I didn’t think much of the novel, Norwegian Wood by Haruki Murakami while I was reading it. But just like the Beatles song of the same name that became a maddening earworm for weeks after hearing it recently, the story keeps creeping into my thoughts and coloring my perspective of life.
Life is dark and sad and fraught with uncertainty, and yet buried in all of that sadness are bits of light and delight — like tasting the fruit of a Peruvian Apple Cactus that seems at first to be tasteless, but suddenly delights your mouth with an irresistible crystalline popping sensation.
Uncovering these hidden gems in a bleak life is the raison d’être of artists. We spend our lives with imaginary magnifying glasses extended, searching for the ubiquitous gems hidden in plain sight. That moment when a reader exclaims, “Ah yes, I’ve had that feeling!” or, “I never thought about it in this way until I read what you wrote,” is when I feel that I have lived with a purpose.
Creative people deal with a dangerous conundrum — on the one hand, if our goal is to communicate successfully, then our success is completely dependent on the response (negative or positive) of others. On the other hand, the essence of creativity is to be free to express ideas independent of outside approval. Personally, I seldom walk around singing Everything is Beautiful, but by truthfully exposing our common humanity, both good and bad, I try to balance feelings of outrage with morsels of hope.
When Doug Porter and Anna Daniels asked me to write a regular column for San Diego Free Press, I was delighted to have this outlet to reach readers. The writing part happens all of the time, whether or not anyone will read my words. But there is little fulfillment in writing if it sits in a folder labeled “writing” on my computer, never to be seen by other human eyes.
So I took up their offer with relish, and happily typed out regular columns, mostly about the homelessness crisis, but with the freedom to muse about my garden, my family and friends, and local and national politics.
The most important part of San Diego Free Press was the “Free.” Not only was I free to write about whatever I wanted, but I was also doing it for free, so I wasn’t worried about financial repercussions to what I wrote. My payment came in the comments and number of views and shares that confirmed that what I was writing was being read and provoking thought.
Every comment, even when it was expressing disagreement, sounded like a “ca-ching!” in my success register. (Meanwhile, my bank account register is gasping for breath. My Canfield-indoctrinated daughter, believes that by not putting a monetary value on my work, I sent a message to the universe that what I do has no value. Anyone want to prove her wrong?)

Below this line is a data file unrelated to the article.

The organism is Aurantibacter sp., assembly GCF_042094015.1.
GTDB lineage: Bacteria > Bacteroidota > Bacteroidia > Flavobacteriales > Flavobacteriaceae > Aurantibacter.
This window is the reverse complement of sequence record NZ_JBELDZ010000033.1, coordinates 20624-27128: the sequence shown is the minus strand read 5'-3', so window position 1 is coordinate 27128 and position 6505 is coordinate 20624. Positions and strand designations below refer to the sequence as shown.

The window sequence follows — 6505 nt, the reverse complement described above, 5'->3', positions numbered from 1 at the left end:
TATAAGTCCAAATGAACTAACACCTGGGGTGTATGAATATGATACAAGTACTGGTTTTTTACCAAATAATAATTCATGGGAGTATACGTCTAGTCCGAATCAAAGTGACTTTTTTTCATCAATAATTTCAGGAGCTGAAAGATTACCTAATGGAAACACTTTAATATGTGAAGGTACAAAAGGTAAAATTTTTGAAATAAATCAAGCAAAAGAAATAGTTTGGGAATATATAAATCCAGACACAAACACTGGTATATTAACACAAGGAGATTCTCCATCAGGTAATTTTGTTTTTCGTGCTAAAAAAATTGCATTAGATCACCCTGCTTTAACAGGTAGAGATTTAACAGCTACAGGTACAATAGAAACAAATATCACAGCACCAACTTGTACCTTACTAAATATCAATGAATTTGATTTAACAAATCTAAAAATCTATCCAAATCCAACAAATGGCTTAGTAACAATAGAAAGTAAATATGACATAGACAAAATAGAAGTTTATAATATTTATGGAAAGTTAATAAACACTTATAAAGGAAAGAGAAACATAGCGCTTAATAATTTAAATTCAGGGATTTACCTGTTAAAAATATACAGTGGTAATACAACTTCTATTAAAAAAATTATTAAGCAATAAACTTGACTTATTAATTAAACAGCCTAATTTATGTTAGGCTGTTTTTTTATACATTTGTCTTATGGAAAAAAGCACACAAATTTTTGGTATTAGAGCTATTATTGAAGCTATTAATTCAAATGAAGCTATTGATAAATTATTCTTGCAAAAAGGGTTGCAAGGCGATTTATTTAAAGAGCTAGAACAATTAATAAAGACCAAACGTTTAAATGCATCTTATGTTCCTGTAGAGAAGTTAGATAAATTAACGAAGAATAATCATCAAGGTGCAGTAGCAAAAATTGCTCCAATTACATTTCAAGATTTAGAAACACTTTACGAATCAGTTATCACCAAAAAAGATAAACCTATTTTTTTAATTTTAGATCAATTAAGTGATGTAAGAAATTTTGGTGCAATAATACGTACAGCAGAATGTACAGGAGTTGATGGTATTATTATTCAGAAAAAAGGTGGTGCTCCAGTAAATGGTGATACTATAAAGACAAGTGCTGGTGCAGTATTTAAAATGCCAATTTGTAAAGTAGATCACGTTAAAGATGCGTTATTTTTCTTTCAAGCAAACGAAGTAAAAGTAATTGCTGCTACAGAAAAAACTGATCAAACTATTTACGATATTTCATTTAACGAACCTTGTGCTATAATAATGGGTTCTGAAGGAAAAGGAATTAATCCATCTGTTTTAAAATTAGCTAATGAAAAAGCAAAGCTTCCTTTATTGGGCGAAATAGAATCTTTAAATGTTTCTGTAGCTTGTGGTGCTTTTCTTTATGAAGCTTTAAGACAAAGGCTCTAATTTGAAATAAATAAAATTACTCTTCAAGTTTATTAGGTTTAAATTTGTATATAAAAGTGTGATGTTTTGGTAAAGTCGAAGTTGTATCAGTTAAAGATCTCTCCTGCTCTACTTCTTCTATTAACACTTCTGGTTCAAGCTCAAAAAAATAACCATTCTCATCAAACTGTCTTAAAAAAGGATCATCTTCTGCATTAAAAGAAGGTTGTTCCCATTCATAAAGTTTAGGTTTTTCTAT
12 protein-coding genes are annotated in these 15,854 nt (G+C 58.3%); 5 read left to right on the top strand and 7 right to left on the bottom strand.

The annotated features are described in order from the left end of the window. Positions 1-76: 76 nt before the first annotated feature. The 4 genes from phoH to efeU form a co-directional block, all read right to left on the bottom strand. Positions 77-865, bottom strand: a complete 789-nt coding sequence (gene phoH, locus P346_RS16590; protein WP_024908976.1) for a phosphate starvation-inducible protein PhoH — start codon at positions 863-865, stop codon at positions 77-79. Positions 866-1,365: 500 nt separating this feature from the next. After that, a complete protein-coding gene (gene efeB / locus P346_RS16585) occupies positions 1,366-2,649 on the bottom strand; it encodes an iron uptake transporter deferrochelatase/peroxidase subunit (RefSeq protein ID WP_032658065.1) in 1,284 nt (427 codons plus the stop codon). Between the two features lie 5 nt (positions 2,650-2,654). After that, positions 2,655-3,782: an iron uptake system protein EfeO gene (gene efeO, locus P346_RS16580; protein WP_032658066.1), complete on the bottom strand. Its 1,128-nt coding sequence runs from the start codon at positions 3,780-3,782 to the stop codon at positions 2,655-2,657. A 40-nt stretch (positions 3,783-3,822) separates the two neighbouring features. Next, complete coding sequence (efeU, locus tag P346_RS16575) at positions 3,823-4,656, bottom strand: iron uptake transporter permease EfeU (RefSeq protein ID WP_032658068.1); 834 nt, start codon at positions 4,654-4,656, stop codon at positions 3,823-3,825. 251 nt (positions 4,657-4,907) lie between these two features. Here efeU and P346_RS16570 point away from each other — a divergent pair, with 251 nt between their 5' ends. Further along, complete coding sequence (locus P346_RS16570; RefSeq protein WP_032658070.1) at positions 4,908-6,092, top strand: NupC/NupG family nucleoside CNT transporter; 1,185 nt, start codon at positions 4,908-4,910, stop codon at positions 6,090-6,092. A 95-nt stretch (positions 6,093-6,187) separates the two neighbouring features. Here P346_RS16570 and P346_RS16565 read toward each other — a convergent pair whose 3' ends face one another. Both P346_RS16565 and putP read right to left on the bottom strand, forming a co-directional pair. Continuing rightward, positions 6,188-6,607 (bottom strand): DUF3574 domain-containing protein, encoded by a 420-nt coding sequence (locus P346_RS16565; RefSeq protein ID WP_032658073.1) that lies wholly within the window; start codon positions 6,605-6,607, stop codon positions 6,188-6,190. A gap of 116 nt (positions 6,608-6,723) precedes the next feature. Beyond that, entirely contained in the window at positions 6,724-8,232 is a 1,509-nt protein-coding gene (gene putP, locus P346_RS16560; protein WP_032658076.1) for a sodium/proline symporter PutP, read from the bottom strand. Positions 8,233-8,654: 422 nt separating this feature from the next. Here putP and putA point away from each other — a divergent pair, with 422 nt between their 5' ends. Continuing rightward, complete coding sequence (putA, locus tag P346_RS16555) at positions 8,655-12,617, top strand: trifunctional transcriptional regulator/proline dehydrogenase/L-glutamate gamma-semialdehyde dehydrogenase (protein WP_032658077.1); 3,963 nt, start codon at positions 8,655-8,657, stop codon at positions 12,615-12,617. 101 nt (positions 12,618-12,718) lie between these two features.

For the past year, my health has taken a toll on my writing. My husband recently pointed out that I’ve frequently been substituting the word “thing” when I can’t remember a word – and for a writer to be flailing desperately for the right word is terrifying. I’m hoping the cause is temporary, brought on by the general anesthesia administered in back-to-back surgeries.
My muse seems to be slowly returning. But just as I was getting back to saying to myself a dozen times a day, “I’ve got to write about this,” I learned that on December 14th, San Diego Free Press will be shutting down.
As in Murakami’s novel, nothing lasts forever, and even memories fade. This was the reason his narrative character was compelled to write his story. But what was missing in Norwegian Wood was community — that far-reaching network of love, respect and support that connects us like the roots and fibers of Pandora’s Tree of Souls. Community evolves, but it lasts.
The network of editors, contributors and readers who befriended me while writing for SDFP, will continue to feed my writer’s soul long after the website has faded away. The insights expressed by SDFP journalists, poets, and commentators are planted in a far-reaching web of minds, where they will emerge like annoying earworms, influencing the way the world works in ways the authors could never imagine. I’m certain that in this fast-evolving age of social media and internet publishing, our words will find new ways to connect and carry on.
Isn’t it good, Norwegian Wood?
P.S. I will miss seeing a comment to this last column from Bob Dorn. I could count on his remarks to feed my writer’s soul. I just learned of his sudden passing. My condolences to his family. May his words live on.